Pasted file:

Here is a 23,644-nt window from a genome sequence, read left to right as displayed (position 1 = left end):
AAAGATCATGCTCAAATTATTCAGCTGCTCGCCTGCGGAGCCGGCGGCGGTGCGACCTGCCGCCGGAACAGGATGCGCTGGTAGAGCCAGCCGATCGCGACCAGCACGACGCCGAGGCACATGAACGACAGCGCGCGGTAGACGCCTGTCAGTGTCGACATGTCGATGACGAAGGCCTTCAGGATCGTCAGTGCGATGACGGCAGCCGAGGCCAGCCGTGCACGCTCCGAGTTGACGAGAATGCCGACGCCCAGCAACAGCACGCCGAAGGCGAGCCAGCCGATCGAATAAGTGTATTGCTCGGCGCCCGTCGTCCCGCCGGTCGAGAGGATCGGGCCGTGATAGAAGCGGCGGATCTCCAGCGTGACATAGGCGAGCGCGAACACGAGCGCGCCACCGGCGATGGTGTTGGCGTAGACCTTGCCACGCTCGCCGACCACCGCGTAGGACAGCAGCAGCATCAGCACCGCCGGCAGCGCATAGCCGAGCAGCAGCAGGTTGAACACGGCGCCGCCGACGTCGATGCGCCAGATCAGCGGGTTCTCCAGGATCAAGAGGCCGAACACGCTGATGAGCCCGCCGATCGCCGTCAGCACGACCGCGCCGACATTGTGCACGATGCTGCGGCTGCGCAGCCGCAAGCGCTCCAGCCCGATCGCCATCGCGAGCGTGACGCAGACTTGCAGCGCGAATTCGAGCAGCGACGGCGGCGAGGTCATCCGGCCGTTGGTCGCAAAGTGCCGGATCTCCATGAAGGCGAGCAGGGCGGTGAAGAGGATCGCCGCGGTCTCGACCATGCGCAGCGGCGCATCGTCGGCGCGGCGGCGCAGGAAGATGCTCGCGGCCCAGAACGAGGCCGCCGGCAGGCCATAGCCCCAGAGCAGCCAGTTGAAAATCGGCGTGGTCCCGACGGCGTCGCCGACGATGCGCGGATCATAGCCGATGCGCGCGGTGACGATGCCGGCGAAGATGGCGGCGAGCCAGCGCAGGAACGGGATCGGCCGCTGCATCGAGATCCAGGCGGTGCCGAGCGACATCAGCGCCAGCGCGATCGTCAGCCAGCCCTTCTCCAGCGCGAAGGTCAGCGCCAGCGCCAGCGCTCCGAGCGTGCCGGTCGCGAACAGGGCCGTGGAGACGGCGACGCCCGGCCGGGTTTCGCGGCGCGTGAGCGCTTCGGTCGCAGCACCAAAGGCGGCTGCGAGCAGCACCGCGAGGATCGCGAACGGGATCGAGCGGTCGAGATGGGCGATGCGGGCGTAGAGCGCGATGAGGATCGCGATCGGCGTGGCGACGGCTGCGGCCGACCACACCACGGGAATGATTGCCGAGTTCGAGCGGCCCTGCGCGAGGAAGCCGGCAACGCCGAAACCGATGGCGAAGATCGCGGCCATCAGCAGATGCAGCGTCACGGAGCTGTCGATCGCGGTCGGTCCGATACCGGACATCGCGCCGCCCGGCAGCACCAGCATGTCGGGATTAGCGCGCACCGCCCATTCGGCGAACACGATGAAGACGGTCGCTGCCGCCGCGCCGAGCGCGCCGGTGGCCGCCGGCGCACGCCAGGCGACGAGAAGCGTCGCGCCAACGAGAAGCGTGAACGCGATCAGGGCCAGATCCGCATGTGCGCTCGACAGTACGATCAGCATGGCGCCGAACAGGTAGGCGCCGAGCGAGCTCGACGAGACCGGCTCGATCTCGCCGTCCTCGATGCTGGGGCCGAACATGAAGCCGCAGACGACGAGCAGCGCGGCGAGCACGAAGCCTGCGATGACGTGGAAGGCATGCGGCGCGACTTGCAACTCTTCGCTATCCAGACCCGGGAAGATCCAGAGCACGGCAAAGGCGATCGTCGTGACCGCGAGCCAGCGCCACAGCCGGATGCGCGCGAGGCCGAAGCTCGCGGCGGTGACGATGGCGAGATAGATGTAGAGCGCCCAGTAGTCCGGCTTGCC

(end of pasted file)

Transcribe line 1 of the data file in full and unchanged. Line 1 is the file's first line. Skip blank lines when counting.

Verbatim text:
Here is a 23,644-nt window from a genome sequence, read left to right as displayed (position 1 = left end):